Thursday, 29 November 2012

Blog title

Intriguingly solipsism has been exercising my mind over the past couple of days, as I've been thinking about identity and the problem of other minds.

Is the problem insurmountable?

Ah, well, actually I think it doesn't matter. Whatever the "truth" of the matter one just has to get on with it and enjoy it!

The areas that have REALLY been interesting me a lot have been the philosophy of time - why does time only seem to travel in one direction? Is it really possible to travel in more than one direction in space, anyway? If a set has an infinite number of members (like the set of positive integers) does it have an infinite number of members when you take a member away? What difference does adding a member make? Can you divide a limit like the Planck length in half?

I'm not disputing that physics could give us some answers (a la Brian Cox) but which physics? Newtonian, quantum, non-Newtonian... and then what about consciousness?

Would one say that Watson (of Jeopardy fame) was conscious? After all, it performed what seemed to be a challenge of consciousness in the way that one would expect a human to?

And what about geology and vulcanology - are they really sciences, because just how experimental are they, really? Same with astronomy, isn't it just observational? How do you experiment in astronomy? All you can really do is wait for observations to prove your theory, and doesn't that run the risk of confirmation bias?

At least philosophical thought experiments really are experiments...

Sunday, 25 November 2012

Sunday

Sunday always strikes me as one of the oddest days of the week.


The social convention of the "slow day" always seems to overtake the idea that it's a "catching up day", and in the end it becomes a massive compromise.

Ah well.

Thursday, 22 November 2012

More measurement and mental gymnastics

I've been thinking even more about the stuff in the last post.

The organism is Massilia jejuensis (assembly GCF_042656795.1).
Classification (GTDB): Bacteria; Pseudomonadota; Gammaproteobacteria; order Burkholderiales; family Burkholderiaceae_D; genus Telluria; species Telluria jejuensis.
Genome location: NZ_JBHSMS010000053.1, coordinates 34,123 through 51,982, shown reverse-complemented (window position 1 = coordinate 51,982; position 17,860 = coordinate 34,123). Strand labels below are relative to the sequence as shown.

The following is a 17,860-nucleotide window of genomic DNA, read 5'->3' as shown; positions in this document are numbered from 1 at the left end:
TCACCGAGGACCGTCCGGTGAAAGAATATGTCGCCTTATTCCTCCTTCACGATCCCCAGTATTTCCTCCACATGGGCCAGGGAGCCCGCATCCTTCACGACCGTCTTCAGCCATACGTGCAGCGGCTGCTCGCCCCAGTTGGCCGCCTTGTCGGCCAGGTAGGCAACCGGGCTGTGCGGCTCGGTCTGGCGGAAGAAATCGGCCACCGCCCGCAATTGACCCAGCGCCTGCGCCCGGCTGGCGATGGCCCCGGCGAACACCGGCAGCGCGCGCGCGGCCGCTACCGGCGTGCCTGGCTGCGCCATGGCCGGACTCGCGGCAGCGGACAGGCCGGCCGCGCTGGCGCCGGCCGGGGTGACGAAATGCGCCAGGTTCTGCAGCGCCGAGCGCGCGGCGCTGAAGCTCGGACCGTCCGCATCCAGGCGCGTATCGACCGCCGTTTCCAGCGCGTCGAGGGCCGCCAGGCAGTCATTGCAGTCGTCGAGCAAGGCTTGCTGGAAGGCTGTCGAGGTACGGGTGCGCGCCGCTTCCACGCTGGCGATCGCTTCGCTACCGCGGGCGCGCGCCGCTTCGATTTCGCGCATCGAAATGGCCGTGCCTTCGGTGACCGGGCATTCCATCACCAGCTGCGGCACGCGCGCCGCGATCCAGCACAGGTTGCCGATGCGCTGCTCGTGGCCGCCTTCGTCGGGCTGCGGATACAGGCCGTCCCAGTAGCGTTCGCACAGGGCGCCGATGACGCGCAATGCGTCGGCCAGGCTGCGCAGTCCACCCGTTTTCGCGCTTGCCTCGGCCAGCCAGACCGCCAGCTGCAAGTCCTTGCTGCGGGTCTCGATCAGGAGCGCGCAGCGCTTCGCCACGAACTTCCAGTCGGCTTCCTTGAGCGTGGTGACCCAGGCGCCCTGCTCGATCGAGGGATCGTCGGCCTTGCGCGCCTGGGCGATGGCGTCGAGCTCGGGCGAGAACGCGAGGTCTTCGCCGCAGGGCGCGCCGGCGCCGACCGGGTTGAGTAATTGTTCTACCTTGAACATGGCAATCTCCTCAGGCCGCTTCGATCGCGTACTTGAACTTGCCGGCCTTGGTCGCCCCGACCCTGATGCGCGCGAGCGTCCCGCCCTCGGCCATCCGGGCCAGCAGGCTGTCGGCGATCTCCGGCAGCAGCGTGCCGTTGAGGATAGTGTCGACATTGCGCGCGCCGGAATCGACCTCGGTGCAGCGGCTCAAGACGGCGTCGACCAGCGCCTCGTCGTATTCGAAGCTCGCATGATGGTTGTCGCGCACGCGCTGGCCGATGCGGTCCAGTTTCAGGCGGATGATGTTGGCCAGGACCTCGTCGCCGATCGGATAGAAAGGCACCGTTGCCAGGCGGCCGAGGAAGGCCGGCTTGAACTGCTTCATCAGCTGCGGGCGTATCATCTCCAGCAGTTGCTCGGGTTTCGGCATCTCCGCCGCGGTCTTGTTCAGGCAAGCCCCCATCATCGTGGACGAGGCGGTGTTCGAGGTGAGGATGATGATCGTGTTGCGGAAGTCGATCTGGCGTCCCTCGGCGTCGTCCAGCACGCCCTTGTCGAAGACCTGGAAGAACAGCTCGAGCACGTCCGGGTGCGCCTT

And having just listened to, and read about the BBC Radio 4 podcast/show "The Infinite Monkey Cage" (henceforth TIMC).

Now, although I have a certain degree of respect for Prof. Brian Cox, I have to say that his "Philosophy is dead" angle is... misguided, IMHO.

OK, Brian, riddle me this:

If the Planck length (let's call it P) is the smallest measure possible, what is P/2? Sounds a bit metaphysical to me, mate! What is "4"? Ditto!

And just saying that "the universe is made up and follows beautiful simple, elegant rules" or similar while gazing wistfully at the night sky in HD on the BBC is making a direct appeal to aesthetics, a philosophical concept!

And don't give me all that Occam's Razor stuff as justification... just because something is simple doesn't make it right, it just makes it more likely to be so, or at least more likely to be closer to the truth. And the truth is most definitely not immutable.

Many thanks to Rationally Speaking, The Partially Examined Life and various other podcasts and blogs for inspiring and supplying much of the material for this post. If you haven't already checked these things out then you should. Now.

The Partially Examined Life

Rationally Speaking

Sunday, 18 November 2012

Measurement

Been thinking about measurement... I find it interesting that we have a common language (whether it be metres or feet), and that we can measure to incredibly large distances (with a high degree of accuracy) and incredibly small ones (to a high degree of accuracy).

But... is there a limit, particularly in regard to the smaller distances, to which we can measure?

I know there is a discussion to be had as to whether there is a paucity of language and comprehension as to whether we can understand what these sort of small distances really mean.

I also know there is a theoretical limit - but why should there be? Is this a result of a pixellated universe?

Sunday, 4 November 2012

Podcasts

Delighted to see that there is new episode of "Rationally Speaking" to listen to.

That's me sorted for an hour or so.

Thursday, 1 November 2012

Survey

I've been taking part in a fascinating qualitative study for the University of London, looking at their advertising campaigns.

It's made me think - what appeals to me about an advert? Is it the text, is it the image... or actually is my mind already made up?

So, for example, if I'm looking for a tin of baked beans, the choice of whether it's brand X or not is a bit moot, because I'm going to buy some anyway. The only question is when and where, and if brand X is the only one in the shop then it's Hobson's choice.

I'm not sure whether there is any sort of quantitative research into the effectiveness of advertising at actually persuading someone to buy something when they are not going to buy it in the first place.

I mean, if I go to a car dealership it's really carrying a subtle signal that I want to buy a car (even if I dress it up as just passing a couple of hours and getting the salesman's hopes up only to cruelly dash them).

And what do I mean by "having already made up my mind" - questions of free will, maybe?